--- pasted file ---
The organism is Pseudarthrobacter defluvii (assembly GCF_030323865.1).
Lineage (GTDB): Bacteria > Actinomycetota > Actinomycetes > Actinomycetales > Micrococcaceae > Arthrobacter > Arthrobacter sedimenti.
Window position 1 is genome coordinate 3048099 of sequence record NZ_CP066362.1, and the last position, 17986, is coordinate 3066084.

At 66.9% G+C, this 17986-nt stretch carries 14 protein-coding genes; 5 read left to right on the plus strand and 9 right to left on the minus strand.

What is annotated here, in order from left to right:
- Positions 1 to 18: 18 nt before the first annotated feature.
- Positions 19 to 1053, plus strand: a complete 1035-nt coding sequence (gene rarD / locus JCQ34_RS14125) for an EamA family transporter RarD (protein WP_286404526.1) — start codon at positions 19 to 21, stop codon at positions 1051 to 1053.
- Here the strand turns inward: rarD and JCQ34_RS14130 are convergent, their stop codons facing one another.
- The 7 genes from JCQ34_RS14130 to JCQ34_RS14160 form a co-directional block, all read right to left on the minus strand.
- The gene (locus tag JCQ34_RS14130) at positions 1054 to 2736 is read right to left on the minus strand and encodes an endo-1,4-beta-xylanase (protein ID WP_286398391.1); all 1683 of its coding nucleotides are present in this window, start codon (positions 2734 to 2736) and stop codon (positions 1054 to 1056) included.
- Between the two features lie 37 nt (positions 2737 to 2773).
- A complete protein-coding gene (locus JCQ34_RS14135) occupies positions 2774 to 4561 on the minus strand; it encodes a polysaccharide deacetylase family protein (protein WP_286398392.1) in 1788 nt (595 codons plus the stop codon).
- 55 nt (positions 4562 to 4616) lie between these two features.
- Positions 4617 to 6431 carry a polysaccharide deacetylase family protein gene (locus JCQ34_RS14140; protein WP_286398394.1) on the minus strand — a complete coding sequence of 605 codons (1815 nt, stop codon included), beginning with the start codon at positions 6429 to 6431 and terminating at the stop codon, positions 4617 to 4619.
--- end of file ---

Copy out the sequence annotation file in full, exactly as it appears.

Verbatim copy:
The organism is Pseudarthrobacter defluvii (assembly GCF_030323865.1).
Lineage (GTDB): Bacteria > Actinomycetota > Actinomycetes > Actinomycetales > Micrococcaceae > Arthrobacter > Arthrobacter sedimenti.
Window position 1 is genome coordinate 3048099 of sequence record NZ_CP066362.1, and the last position, 17986, is coordinate 3066084.

At 66.9% G+C, this 17986-nt stretch carries 14 protein-coding genes; 5 read left to right on the plus strand and 9 right to left on the minus strand.

What is annotated here, in order from left to right:
- Positions 1 to 18: 18 nt before the first annotated feature.
- Positions 19 to 1053, plus strand: a complete 1035-nt coding sequence (gene rarD / locus JCQ34_RS14125) for an EamA family transporter RarD (protein WP_286404526.1) — start codon at positions 19 to 21, stop codon at positions 1051 to 1053.
- Here the strand turns inward: rarD and JCQ34_RS14130 are convergent, their stop codons facing one another.
- The 7 genes from JCQ34_RS14130 to JCQ34_RS14160 form a co-directional block, all read right to left on the minus strand.
- The gene (locus tag JCQ34_RS14130) at positions 1054 to 2736 is read right to left on the minus strand and encodes an endo-1,4-beta-xylanase (protein ID WP_286398391.1); all 1683 of its coding nucleotides are present in this window, start codon (positions 2734 to 2736) and stop codon (positions 1054 to 1056) included.
- Between the two features lie 37 nt (positions 2737 to 2773).
- A complete protein-coding gene (locus JCQ34_RS14135) occupies positions 2774 to 4561 on the minus strand; it encodes a polysaccharide deacetylase family protein (protein WP_286398392.1) in 1788 nt (595 codons plus the stop codon).
- 55 nt (positions 4562 to 4616) lie between these two features.
- Positions 4617 to 6431 carry a polysaccharide deacetylase family protein gene (locus JCQ34_RS14140; protein WP_286398394.1) on the minus strand — a complete coding sequence of 605 codons (1815 nt, stop codon included), beginning with the start codon at positions 6429 to 6431 and terminating at the stop codon, positions 4617 to 4619.